When my husband and I first began our adoption journey in 2013, it was hard to know where to start. We were interested in adopting internationally, but we were not sure which country would be a good fit. We knew that most international adoptions were now special needs, which—to be honest—seemed a bit overwhelming, but the more we learned the more we felt sure that international adoption was right for us.

Two adoptions from two different countries later, we now know a lot about international adoption, and we are familiar with the different types of special needs adoption. Throughout our journey, we had moments where it felt like we were wandering around in the dark, grasping to figure out what our children needed and attempting to draw conclusions from the information we had in their respective referral files. A lot of our decisions were leaps of faith, and we wouldn’t change them for the world, but we do wish we had tapped into the international adoption community sooner or connected with a program like Gladney’s Superkids.

Erin Martin1

Superkids is a program that started in 2007 within the Asia Waiting Child Adoption Program of the Gladney Center for Adoption. The program was started as a way to provide pediatric therapy for special needs children in Chinese orphanages. In the past 13 years, Superkids have increased their work to include other medical and child development specialists who, together, have worked to change the lives of 1,700 children at 12 different orphanages throughout China. In 2012, the program expanded to provide the same loving care to waiting children in Taiwan.

In addition to providing aid to waiting children in need, Superkids works as a child advocacy program. What is so unique about Gladney’s Superkids Program is that it allows prospective adoptive parents to connect directly with a waiting child and to learn more about that child from Superkids team members. Typically in intercountry adoption, a prospective adoptive parent will work with an agency, receive a file of a waiting child from that agency, and then make a decision based on photos and observations on that child from the orphanage staff in the child’s country of origin. What is different about Gladney’s Superkids is that Superkids team members visit the orphanages, interact with the children, and record videos and write blog posts to advocate for those kids. These interactions allow for prospective adoptive parents to chart the progress of a child, see how she or he is responding to various interactions and specialists, and allows for the prospective adoptive parents to be better prepared for when their child finally comes home.

Kelly & Kenss

As an adoptive parent, I can say firsthand how important this information is as it can be overwhelming when a child first joins your family. Between attachment issues, jetlag, missing medical information, and navigating life as newly adoptive parents, I remember our first months as a family as being particularly challenging. We felt like detectives trying to piece together the story of our child’s first few years and felt anxious about his respective progress. If we had worked with a program like Gladney’s Superkids, we would have had the benefit of gathering impressions from U.S.-based pediatric professionals who spent time over one or more visits with our child.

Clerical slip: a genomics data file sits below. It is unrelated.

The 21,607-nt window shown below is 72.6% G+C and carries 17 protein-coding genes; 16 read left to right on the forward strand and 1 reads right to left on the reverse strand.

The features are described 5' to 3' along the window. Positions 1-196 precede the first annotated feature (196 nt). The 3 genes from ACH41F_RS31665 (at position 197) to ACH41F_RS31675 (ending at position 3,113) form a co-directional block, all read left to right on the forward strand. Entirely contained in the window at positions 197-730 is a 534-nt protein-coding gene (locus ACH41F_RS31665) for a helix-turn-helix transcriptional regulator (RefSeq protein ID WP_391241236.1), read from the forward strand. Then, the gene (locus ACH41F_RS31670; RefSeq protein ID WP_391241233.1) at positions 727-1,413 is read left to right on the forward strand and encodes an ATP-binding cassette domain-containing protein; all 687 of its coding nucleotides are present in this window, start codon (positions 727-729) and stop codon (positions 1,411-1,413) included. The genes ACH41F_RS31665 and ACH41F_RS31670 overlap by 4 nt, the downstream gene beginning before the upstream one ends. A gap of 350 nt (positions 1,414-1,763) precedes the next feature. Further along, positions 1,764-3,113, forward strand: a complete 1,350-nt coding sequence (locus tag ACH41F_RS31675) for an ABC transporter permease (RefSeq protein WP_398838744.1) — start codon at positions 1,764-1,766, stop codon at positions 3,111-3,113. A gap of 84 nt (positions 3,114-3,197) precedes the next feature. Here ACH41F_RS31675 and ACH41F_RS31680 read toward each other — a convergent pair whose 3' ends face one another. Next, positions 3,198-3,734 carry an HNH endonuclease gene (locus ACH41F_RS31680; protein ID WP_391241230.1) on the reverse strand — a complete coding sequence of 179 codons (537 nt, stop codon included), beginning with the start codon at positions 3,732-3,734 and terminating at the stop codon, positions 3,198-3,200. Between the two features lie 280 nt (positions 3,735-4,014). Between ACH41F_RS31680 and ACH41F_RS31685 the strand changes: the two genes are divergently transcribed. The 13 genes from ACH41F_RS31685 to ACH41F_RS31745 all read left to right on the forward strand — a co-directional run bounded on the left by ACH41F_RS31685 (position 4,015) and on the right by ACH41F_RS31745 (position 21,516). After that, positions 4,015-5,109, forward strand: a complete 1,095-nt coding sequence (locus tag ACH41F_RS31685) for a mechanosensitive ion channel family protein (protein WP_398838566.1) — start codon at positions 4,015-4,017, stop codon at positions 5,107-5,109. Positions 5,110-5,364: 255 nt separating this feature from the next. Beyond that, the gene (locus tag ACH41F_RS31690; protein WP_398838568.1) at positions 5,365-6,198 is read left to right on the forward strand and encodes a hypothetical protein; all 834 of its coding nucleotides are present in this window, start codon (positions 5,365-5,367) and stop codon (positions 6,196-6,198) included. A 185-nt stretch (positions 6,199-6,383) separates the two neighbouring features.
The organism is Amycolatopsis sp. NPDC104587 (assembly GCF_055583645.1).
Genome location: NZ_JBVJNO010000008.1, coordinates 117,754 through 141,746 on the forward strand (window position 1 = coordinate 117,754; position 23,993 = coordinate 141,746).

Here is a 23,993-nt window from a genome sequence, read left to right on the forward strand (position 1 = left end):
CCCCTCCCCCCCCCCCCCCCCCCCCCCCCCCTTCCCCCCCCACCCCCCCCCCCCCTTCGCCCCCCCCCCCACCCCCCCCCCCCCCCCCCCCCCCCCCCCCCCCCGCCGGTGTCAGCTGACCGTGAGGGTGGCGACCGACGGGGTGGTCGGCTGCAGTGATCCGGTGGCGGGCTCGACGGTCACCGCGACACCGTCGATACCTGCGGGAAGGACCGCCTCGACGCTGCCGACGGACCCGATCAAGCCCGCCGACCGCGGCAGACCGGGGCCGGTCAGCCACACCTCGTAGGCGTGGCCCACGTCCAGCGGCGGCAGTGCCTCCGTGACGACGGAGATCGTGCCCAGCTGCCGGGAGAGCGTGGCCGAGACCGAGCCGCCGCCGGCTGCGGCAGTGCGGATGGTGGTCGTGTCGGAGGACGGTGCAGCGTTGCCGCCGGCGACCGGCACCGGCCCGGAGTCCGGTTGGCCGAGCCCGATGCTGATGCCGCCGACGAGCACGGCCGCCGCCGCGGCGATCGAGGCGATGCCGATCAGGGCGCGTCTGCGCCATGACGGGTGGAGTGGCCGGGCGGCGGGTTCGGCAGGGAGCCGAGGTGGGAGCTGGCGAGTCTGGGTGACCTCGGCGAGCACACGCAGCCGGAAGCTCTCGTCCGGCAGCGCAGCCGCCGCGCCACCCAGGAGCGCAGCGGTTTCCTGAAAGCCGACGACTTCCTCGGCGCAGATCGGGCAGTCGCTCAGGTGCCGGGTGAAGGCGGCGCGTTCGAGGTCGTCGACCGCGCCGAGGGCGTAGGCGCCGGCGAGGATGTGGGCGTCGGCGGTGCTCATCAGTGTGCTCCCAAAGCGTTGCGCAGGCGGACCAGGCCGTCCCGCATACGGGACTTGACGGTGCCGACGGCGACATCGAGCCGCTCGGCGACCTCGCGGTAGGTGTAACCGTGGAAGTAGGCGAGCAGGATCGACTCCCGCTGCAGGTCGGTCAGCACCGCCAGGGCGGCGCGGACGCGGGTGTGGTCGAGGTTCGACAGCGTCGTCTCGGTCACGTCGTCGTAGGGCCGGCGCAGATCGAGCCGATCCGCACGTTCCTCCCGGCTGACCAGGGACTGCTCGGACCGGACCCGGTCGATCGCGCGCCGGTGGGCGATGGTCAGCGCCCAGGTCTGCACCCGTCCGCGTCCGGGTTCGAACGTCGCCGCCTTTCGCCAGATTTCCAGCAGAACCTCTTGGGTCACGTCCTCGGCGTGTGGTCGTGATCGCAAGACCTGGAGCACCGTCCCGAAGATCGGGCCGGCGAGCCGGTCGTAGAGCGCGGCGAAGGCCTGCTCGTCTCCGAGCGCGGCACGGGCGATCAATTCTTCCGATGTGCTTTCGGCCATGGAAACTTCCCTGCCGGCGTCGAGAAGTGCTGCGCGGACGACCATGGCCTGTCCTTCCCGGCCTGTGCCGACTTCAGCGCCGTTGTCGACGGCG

Gladney’s Superkids Program routinely hosts information sessions on waiting children, and incredibly, they have been able to continue their advocacy even during the current global pandemic. Earlier this week Erin Martin, an adoptive mother and Superkids team member, appeared on Facebook Live to advocate for a 3-year-old boy named Kash who is in institutional care in Taiwan. Erin traveled to Taiwan and met with Kash in November 2019, and she was able to speak firsthand about the kind of care Kash was receiving, the caregiver-child ratio at his orphanage, and the progress Kash had made since her last visit. As Erin relayed, she has worked with Superkids since she began her own adoption journey over ten years ago. In that time, she has witnessed the closing of some intercountry adoption, such as in Russia, the end of partnership agreements between agencies and orphanages in China, and now a global pandemic. Throughout it all, Gladney’s Superkids have adapted, found new ways to meet the challenges they encountered, and continued to meet the needs of waiting children in China and now in Taiwan.

Gongzhan Wu1a

In 2018, Gladney’s Superkids expanded to a hosting program that allows prospective adoptive parents to host children from China and Taiwan for one to two weeks over the summer. These hosting opportunities are a great way for a prospective adoptive family to get to know the prospective adoptee, and many host families turn into forever families. In 2019, the program expanded even further to create Ai Xing Da Shi, China’s Loving Heart Ambassador program, which allows prospective adoptive parents to visit waiting children and to learn more about their prospective adoptee firsthand from the caregivers and staff at the child’s orphanage.

Whether you are just thinking about international adoption or have felt called to build your family through adoption from China or Taiwan, Gladney’s Superkids Program is a terrific resource and a great way to make a difference in a child’s life. And the best part is that Gladney Center for Adoption can walk you through every step of your adoption journey from home study and dossier assembly and submission, to matching and travel, to meeting your new family member, and to supporting you through your first year home and beyond.

Interested in learning more about Gladney’s Superkids Program? Contact Gladney’s Superkids team (superkids@gladney.org) for further information or check out the Superkids blog to learn about the amazing kids whose biggest special need is love from a forever family.

Nancy Dobson4aa